11. Targownik LE, Leslie WD, Davison KS, et al; CaMos Research Group. The relationship between proton pump inhibitor use and longitudinal change in bone mineral density: a population-based from the Canadian Multicentre Osteoporosis Study (CaMos). Am J Gastroenterol 2012;107:1361–1369.
12. Luo H, Fan Q, Xiao S, Chen K. Changes in proton pump inhibitor prescribing trend over the past decade and pharmacists' effect on prescribing practice at a tertiary hospital. BMC Health Serv Res. 2018;18:537. [PMC free article] [PubMed] [Google Scholar]
13. Lee C, Lo A, Ubhi K, Milewski M. Outcome after discontinuation of proton pump inhibitors at a residential care site: quality improvement project. Can J Hosp Pharm. 2017;70:215–223. [PMC free article] [PubMed] [Google Scholar]
14. Heidelbaugh JJ, Goldberg KL, Inadomi JM. Magnitude and economic effect of overuse of antisecretory therapy in the ambulatory care setting. Am J Manag Care. 2010;16:228–234. [PubMed] [Google Scholar]
15. Björnsson E, Abrahamsson H, Simrén M, et al. Discontinuation of proton pump inhibitors in patients on long-term therapy: a double-blind, placebo-controlled trial.. Aliment Pharmacol Ther. 2006;24:945–954. [PubMed] [Google Scholar]
16. Murie J, Allen J, Simmonds R, de Wet C. Glad you brought it up: a patient-centred programme to reduce proton-pump inhibitor prescribing in general medical practice. Qual Prim Care. 2012;20:141–148. [PubMed] [Google Scholar]
17. Reimer C, Bytzer P. Discontinuation of long-term proton pump inhibitor therapy in primary care patients: a randomized placebo-controlled trial in patients with symptom relapse. Eur J Gastroenterol Hepatol. 2010;22:1182–1188. [PubMed] [Google Scholar]
18. Zwisler JE, Jarbøl DE, Lassen AT, Kragstrup J, Thorsgaard N, Schaffalitzky de Muckadell OB. Placebo-controlled discontinuation of long-term acid-suppressant therapy: a randomised trial in general practice. Int J Family Med. 2015;2015:1–7. [PMC free article] [PubMed] [Google Scholar]
19. Inadomi JM, Jamal R, Murata GH, et al. Step-down management of gastroesophageal reflux disease. Gastroenterology. 2001;121:1095–1100. [PubMed] [Google Scholar
20. Rebekah A. Wahking,Randal L. Steele (2018) Outcomes From a Pharmacist – led Proton Pump Inhibitor Stewardship Program at a Single Institution Hospital Pharmacy, Vol. 53(1)
21. Brandhagen, DJ , Pheley, AM , Onstad, GR , Freeman, ML , Lurie, N . Omeprazole use at an urban county teaching hospital. J Gen Intern Med 1995;10:513–15. Google Scholar | Crossref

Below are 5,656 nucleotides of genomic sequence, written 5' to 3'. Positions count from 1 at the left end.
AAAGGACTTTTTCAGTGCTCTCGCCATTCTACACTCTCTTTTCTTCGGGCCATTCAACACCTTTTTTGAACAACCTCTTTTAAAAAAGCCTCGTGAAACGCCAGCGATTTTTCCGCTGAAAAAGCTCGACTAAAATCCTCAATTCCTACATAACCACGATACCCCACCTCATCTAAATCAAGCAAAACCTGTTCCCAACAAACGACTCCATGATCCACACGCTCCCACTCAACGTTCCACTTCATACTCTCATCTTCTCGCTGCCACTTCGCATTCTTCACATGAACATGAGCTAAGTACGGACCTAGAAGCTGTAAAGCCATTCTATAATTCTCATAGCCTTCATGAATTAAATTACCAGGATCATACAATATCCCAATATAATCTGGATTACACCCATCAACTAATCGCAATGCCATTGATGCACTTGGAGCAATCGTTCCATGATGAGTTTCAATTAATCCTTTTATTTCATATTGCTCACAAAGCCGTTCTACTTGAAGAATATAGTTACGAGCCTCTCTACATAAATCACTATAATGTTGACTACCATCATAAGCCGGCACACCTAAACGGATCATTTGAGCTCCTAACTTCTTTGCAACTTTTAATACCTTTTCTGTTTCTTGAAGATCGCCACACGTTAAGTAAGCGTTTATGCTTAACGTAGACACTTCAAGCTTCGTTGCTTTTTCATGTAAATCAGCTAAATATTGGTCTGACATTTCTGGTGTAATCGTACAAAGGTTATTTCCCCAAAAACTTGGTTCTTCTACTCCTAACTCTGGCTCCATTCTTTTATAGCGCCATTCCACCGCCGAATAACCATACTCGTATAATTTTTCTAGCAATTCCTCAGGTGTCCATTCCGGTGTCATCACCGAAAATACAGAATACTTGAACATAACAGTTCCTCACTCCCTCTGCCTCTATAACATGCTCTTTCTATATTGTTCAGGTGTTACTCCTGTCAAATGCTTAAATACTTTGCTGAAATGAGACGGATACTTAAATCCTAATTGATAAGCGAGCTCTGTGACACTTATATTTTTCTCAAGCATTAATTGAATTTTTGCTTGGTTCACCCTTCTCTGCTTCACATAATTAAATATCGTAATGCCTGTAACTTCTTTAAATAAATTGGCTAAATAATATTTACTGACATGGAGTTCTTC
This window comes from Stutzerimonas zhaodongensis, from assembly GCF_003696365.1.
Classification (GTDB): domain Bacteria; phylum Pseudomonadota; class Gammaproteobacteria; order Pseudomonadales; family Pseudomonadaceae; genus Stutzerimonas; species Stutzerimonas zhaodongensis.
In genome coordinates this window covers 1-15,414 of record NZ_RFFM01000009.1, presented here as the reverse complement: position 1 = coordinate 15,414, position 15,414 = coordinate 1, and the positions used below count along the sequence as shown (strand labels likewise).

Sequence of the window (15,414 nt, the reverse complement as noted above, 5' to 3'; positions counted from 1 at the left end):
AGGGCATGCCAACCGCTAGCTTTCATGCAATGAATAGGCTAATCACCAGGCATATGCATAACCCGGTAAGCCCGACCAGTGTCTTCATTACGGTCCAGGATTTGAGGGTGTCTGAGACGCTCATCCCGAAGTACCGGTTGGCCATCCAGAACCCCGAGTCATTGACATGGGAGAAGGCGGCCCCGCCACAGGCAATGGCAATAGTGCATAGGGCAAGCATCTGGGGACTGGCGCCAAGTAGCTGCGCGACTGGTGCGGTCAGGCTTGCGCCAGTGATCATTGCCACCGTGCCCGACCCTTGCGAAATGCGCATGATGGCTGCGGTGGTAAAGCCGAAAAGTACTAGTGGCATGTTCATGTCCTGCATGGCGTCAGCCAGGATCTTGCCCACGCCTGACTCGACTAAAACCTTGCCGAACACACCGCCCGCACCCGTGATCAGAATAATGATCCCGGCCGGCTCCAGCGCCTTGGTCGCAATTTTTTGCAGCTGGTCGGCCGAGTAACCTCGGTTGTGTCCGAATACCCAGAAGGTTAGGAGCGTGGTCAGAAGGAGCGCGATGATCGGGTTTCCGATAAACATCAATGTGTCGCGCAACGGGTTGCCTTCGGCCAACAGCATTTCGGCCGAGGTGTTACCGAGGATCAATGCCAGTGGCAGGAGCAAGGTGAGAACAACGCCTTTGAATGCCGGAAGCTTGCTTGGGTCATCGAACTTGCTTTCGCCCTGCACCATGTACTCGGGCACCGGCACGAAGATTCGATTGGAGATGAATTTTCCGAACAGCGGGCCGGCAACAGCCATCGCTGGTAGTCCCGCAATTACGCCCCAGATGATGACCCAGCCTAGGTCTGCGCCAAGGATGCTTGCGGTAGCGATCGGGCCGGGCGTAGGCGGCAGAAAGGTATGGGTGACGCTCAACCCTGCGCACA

22. Kelly O.B. The inappropriate prescription of oral proton pump inhibitors in the hospital setting: a prospective cross-sectional study. Dig. Dis. Sci. 2015;60(8):2280–2286. [PubMed] [Google Scholar
23. Huang TC and Lee CL: Diagnosis, treatment, and outcome in patients with bleeding peptic ulcers and Helicobacter pylori infections. Biomed Res Int. 2014:6581082014. View Article : Google Scholar : PubMed/NCBI
24. Chitwood K., Carlson A., Zhang D. Perspectives on empiric and chronic proton pump inhibitor therapy. Formulary. 2004;39(8):406. [Google Scholar]
25. Bajaj J.S. Association of proton pump inhibitor therapy with spontaneous bacterial peritonitis in cirrhotic patients with ascites. Am. J. Gastroenterol. 2009;104(5):1130–1134. [PubMed] [Google Scholar]
26. Dial S. Use of gastric acid–suppressive agents and the risk of community-acquired Clostridium difficile–associated disease. Jama. 2005;294(23):2989–2995. [PubMed] [Google Scholar]
27. Habu Y. “Proton-pump inhibitor-first” strategy versus “step-up” strategy for the acute treatment of reflux esophagitis: a cost-effectiveness analysis in Japan. J. Gastroenterol. 2005;40(11):1029–1035. [PubMed] [Google Scholar]
28. Freigofas J. Indirect evidence for proton pump inhibitor failure in patients taking them independent of meals. Pharmacoepidemiol. Drug Saf. 2014;23(7):768–772. [PubMed] [Google Scholar]
29. Gómez-Torrijos E. The efficacy of step-down therapy in adult patients with proton pump
inhibitor-responsive oesophageal eosinophilia. Aliment. Pharmacol. Ther. 2016;43(4):534–540. [PubMed] [Google Scholar
30. Wolfe MM, Soll AH. The physiology of gastric acid secretion. N Engl J Med 1988;319:1707-15. CrossRefPubMedWeb of ScienceGoogle Scholar
31. Yang YX, Lewis JD, Epstein S, Metz DC. Long-term proton pump inhibitor therapy and risk of hip fracture. JAMA 2006;296:2947-53. CrossRefPubMedWeb of ScienceGoogle Scholar
32. Reynolds PM, MacLaren R. Re-evaluating the utility of stress ulcer prophylaxis in the critically ill patient: a clinical scenario-based meta-analysis. Pharmacotherapy. 2018. https://doi.org/10.1002/phar.2172.
33. Toews I, George AT, Peter JV, Kirubakaran R, Fontes LES, Ezekiel JPB, et al. Interventions for preventing upper gastrointestinal bleeding in people admitted to intensive care units. Cochrane Database Syst Rev. 2018;6:CD008687.
34. Chitwood K., Carlson A., Zhang D. Perspectives on empiric and chronic proton pump inhibitor therapy. Formulary. 2004;39(8):406. [Google Scholar]
35. Bajaj J.S. Association of proton pump inhibitor therapy with spontaneous bacterial peritonitis in cirrhotic patients with ascites. Am. J. Gastroenterol. 2009;104(5):11301134. [PubMed] [Google Scholar
36. Mat Saad, AZ , Collins, N , Lobo, MM , O'Connor, HJ . Proton pump inhibitors: a survey of prescribing in an Irish general hospital. Int J Clin Pract 2005;59:31–4. Google Scholar | Crossref
37. Walker, NM , McDonald, J . An evaluation of the use of proton pump inhibitors. Pharm World Sci 2001;23:116–17. Google Scholar | Crossref
38. Griffin, SM , Raimes, SA . Proton pump inhibitors may mask early gastric cancer. Dyspeptic patients over 45 should undergo endoscopy before these drugs are started. BMJ 1998;317:1606–7. Google Scholar | Crossref